Majority of Canadians support marijuana legalization, says survey

And many of those polled expressed a cautious willingness to try eating pot-infused munchies

Marijuana is pictured in a vending machine at the BC Pain Society in Vancouver, B.C., on Friday August 29, 2014. The society, which sells marijuana and supplies, is the first of its kind to integrate gift cards to be used at one of their 3 marijuana dispensing vending machines. (Ben Nelms/CP)

(Ben Nelms/CP)

HALIFAX – A new survey suggests a large majority of Canadians support the legalization of recreational marijuana use, with many expressing a cautious willingness to try eating pot-infused munchies.

The poll by researchers at Dalhousie University in Halifax found that about 68 per cent of people across the country favour the impending legalization of pot, with the bulk of that support in B.C. and Ontario.

The aim of the survey, done over four weeks in August, was to gauge Canadians’ perception of recreational marijuana as a food ingredient when it is legalized next July, if they would use it in their diet and, if so, how they would prepare it.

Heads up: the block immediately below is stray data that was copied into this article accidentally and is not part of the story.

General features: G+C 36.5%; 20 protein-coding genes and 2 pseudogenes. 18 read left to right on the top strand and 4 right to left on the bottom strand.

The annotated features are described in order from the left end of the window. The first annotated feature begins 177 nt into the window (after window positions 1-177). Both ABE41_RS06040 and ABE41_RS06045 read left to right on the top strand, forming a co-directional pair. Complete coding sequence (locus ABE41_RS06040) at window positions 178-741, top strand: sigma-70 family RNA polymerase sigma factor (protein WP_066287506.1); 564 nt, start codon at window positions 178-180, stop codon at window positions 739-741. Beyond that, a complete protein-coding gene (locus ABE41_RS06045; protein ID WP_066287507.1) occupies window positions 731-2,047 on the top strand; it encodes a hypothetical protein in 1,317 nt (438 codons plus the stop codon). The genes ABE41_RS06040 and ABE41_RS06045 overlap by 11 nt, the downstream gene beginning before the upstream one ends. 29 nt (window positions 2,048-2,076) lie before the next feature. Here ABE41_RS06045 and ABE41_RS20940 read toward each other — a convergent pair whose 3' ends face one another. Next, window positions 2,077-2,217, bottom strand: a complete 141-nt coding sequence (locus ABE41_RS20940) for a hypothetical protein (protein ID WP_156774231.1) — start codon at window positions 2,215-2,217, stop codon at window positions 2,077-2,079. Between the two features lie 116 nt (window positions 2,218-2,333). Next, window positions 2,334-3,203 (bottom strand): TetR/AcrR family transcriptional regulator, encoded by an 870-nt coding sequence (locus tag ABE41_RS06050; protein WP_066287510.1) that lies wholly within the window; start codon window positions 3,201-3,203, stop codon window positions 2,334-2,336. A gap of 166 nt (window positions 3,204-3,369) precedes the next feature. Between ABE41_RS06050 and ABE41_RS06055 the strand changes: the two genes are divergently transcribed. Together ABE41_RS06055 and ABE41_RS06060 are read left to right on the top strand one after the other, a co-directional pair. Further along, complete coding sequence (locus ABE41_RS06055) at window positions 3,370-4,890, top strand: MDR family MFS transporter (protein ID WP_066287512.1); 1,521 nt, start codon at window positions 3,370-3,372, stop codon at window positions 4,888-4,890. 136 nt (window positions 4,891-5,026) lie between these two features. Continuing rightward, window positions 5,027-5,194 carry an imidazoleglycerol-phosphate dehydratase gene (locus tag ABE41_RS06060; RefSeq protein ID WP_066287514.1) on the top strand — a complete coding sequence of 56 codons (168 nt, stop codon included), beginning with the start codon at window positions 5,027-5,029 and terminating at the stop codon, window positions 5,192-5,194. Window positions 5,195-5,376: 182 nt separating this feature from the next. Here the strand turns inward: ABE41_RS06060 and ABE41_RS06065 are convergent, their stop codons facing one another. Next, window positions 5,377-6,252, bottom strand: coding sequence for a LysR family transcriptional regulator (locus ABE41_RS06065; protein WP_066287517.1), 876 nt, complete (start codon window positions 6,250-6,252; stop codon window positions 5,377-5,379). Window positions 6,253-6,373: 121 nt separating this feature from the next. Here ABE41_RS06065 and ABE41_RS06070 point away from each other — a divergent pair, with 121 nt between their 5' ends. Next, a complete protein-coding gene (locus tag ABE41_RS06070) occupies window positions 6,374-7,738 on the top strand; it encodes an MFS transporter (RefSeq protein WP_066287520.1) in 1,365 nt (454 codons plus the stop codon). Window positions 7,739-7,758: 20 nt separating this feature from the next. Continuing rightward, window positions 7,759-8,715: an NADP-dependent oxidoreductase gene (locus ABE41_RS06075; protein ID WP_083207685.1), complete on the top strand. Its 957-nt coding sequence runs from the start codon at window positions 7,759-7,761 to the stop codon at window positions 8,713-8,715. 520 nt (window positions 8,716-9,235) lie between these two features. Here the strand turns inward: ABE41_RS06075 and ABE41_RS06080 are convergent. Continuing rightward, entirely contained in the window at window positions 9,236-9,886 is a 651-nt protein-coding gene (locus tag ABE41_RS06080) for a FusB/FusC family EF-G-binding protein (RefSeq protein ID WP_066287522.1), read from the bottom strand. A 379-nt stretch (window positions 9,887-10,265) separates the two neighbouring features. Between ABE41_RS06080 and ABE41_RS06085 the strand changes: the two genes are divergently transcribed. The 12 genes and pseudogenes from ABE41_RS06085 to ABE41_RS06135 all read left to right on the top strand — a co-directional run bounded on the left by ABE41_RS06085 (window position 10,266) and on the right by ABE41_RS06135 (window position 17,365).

Just over 45 per cent said they would buy food containing marijuana, with 46 per cent saying they would purchase pot-laced baked goods like brownies and muffins if they were legal.

Despite their apparent willingness, the bulk of survey participants indicated they didn’t know how to cook with marijuana at home and most said they did not consider it a healthy ingredient.

More than half of those surveyed — 58.5 per cent — said they had concerns about children and youth having greater access to recreational marijuana when it is legal.

The project surveyed 1,087 people and had a margin of error of 3.1 per cent, 19 times out of 20.

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